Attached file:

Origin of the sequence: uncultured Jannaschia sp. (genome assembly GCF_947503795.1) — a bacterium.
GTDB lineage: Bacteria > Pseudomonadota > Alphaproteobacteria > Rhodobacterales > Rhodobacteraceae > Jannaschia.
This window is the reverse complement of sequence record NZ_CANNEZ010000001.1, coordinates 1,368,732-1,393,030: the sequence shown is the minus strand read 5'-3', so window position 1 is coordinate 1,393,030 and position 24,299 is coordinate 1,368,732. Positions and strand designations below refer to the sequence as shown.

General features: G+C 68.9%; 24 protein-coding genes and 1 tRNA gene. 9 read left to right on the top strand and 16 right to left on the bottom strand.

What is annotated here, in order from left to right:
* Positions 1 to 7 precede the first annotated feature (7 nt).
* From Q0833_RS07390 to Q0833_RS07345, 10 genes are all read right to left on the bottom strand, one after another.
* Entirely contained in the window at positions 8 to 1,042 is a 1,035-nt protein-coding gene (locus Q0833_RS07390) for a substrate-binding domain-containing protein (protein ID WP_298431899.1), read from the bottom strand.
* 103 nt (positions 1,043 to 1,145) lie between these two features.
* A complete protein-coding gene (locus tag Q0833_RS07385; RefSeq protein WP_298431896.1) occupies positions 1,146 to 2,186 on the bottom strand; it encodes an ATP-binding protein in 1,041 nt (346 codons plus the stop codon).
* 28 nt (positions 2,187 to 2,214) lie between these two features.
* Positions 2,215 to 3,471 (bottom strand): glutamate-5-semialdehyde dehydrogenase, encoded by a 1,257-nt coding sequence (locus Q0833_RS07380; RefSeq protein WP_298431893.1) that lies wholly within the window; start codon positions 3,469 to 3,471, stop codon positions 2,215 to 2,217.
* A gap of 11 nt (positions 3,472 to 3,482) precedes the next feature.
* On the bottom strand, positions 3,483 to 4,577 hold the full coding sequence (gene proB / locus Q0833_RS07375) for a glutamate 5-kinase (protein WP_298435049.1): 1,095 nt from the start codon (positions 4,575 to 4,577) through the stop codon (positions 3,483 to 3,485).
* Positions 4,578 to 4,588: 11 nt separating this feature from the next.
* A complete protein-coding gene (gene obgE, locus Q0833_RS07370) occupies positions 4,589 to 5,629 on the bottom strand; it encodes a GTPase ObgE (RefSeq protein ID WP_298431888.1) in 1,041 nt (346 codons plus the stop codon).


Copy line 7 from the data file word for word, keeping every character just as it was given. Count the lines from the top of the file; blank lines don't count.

* From Q0833_RS07390 to Q0833_RS07345, 10 genes are all read right to left on the bottom strand, one after another.